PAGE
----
Lemuel Gulliver (Black) is the head of the mail room for a New York magazine. He has a crush on the travel editor (Peet) but doesn’t have the courage to ask her out. Instead, he pretends to be interested in a scheme for new writers, takes an assignment in Bermuda, but ends up on the island of Lilliput where he towers over its tiny citizens. There he becomes a favourite of the royal court, but his huge size causes as many problems as it solves.
GULLIVER’S TRAVELS is based on Jonathan Swift’s satirical novel written in 1720s. This version, like many adaptations of the story concentrates on the first section, the adventures in Lilliput; most of the satire has been stripped away and the story has been turned into a children’s tale. Add the crazy, but PG-flavoured antics of Jack Black and you have a family film that will entertain kids of all ages this holiday season.
Or to put it another way, if you and your kids enjoyed Jack Black in SCHOOL OF ROCK (2003), then head for your multiplex and grab a tub of popcorn – you are very likely to be amused by GULLIVER’S TRAVELS. It doesn’t have the heart of a SCHOOL OF ROCK, but does have many opportunities for Black to let loose with his shtick. He is in every scene and gets a variety of gags, riffs and routines to perform. If this is what you’re after, then read no further and book your ticket.
If however, you’re a Jack Black fan who also enjoyed his work in ORANGE COUNTY (2002), TROPIC THUNDER (2008) and with his band Tenacious D, then you may not find what you’re looking for in this movie. Black usually plays variants on himself and he is brilliant at it. His appearance in an episode of TV’s COMMUNITY, his cameo as Jesus in the video PROP 8- THE MUSICAL, these are the places where Black shines. It’s where he is reined in by the straightness of the role, say in KING KONG (2005) or THE HOLIDAY (2006) that he tends to be less entertaining.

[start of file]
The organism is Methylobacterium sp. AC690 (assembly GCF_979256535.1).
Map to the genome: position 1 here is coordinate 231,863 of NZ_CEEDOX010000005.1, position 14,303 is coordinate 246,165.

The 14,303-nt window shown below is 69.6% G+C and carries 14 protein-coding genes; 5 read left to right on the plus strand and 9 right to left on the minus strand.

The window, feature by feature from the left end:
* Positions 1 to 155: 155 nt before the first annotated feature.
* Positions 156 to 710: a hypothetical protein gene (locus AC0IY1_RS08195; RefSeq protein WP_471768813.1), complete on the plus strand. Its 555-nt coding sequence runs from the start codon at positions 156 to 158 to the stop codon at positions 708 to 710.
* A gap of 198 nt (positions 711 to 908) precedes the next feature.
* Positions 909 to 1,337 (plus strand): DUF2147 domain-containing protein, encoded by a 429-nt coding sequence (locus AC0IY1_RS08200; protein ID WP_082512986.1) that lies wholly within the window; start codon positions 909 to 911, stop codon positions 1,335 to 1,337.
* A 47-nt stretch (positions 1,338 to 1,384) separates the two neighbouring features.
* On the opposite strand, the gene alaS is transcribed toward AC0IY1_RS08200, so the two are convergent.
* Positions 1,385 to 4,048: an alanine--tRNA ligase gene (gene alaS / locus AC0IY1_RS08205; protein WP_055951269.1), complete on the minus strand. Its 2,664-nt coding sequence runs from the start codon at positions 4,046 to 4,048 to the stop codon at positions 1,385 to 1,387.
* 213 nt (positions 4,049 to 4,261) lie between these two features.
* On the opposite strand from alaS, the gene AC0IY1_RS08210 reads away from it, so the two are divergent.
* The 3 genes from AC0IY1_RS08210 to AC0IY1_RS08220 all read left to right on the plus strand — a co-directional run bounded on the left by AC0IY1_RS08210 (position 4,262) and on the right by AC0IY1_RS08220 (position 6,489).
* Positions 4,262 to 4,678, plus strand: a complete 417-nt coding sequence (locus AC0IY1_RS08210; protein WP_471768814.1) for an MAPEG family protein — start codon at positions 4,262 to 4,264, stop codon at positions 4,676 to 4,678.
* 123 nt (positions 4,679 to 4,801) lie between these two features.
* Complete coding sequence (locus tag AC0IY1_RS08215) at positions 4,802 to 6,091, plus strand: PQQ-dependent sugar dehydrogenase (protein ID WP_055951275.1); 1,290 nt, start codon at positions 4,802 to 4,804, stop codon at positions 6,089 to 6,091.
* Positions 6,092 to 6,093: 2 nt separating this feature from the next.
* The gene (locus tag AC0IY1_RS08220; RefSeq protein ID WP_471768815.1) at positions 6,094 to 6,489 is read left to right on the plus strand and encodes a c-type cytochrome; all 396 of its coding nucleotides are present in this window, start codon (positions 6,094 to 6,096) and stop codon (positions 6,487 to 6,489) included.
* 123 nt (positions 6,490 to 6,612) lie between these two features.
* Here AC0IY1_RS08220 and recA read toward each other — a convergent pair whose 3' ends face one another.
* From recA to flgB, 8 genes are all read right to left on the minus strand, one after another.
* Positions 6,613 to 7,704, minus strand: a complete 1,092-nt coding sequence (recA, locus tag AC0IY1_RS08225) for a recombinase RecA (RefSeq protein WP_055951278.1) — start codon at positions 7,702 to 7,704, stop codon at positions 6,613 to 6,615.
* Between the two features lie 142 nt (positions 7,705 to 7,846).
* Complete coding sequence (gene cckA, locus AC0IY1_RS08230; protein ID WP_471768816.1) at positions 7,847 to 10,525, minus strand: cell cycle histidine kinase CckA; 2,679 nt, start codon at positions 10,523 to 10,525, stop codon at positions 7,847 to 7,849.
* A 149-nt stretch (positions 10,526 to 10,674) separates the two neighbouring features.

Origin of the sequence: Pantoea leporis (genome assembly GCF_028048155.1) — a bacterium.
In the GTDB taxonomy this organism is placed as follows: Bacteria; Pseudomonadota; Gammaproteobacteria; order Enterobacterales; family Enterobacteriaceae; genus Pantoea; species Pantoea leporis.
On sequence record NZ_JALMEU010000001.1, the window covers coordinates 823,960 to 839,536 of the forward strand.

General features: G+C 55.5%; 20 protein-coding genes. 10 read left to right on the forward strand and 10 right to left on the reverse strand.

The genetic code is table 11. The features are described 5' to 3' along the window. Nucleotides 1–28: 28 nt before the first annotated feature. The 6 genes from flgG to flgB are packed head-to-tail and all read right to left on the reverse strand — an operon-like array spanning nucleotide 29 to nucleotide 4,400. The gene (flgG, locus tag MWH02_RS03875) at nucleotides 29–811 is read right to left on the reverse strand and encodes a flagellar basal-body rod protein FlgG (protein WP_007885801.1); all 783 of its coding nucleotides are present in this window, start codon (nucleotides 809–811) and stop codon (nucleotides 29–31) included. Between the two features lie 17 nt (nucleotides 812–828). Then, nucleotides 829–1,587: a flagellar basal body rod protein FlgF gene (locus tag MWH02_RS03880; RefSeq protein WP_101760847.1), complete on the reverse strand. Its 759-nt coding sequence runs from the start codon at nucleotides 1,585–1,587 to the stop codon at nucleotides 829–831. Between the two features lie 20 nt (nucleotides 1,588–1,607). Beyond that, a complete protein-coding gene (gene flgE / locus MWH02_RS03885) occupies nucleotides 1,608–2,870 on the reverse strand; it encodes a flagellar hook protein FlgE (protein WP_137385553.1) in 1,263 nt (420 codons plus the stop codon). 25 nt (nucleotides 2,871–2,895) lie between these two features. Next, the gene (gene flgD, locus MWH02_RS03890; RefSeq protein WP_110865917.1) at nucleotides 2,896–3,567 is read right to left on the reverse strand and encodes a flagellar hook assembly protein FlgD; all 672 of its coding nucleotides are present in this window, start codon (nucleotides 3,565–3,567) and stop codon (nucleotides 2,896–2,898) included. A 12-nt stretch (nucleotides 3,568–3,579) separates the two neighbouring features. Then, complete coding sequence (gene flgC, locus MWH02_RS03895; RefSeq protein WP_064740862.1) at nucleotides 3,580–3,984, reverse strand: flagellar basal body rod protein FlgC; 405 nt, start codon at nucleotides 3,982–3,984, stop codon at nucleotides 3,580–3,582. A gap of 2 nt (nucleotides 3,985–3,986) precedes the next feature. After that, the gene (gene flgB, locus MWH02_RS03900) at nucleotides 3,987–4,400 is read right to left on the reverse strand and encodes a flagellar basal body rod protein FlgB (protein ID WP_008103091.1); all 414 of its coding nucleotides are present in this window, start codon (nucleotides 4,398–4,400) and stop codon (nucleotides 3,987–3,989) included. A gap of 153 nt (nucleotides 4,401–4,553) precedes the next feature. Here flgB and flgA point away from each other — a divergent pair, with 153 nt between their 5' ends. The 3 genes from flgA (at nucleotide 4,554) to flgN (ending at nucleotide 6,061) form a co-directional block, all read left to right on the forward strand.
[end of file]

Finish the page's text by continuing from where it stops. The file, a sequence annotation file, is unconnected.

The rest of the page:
PG-rated Jack Black doesn’t necessarily feel like the man at his best. The talented team behind SCHOOL OF ROCK (including Mike White) helped to make that version of family-friendly Jack Black mostly watchable.
GULLIVER’S TRAVELS director Rob Letterman wrote the animated feature SHARK TALE, one of his co-writers, Joe Stillman was on the writing team for SHREK 1 and 2. All these films rely heavily on media and pop cultural references and so does GULLIVER’S TRAVELS. The kids in the screening I saw loved the gags that name-checked the Star Wars characters.
Curiously the other co-writer on this is Nicholas Stoller who directed FORGETTING SARAH MARSHALL (2008) and wrote and directed GET HIM TO THE GREEK (2010). Perhaps if he’d been in the director’s chair, he might have brought some of his comedic skill to the overall result. I say this because the rest of the talented cast is given almost nothing to do; Jason Segel, Emily Blunt, Catherine Tate, Billy Connolly and Chris O’Dowd are sadly underused.
The result is a diluted Rom Com with a soggy centre; a story that rips off Jonathan Swift’s original concept but replaces the wit and satire with product placement gags about Guitar Hero and Nikes. This movie isn’t terrible, but is best watched when one is filled with holiday cheer.
GULLIVER’S TRAVELS runs for 93 minutes. It opens in Australia on the 27th of December. I rated it 2.5/5.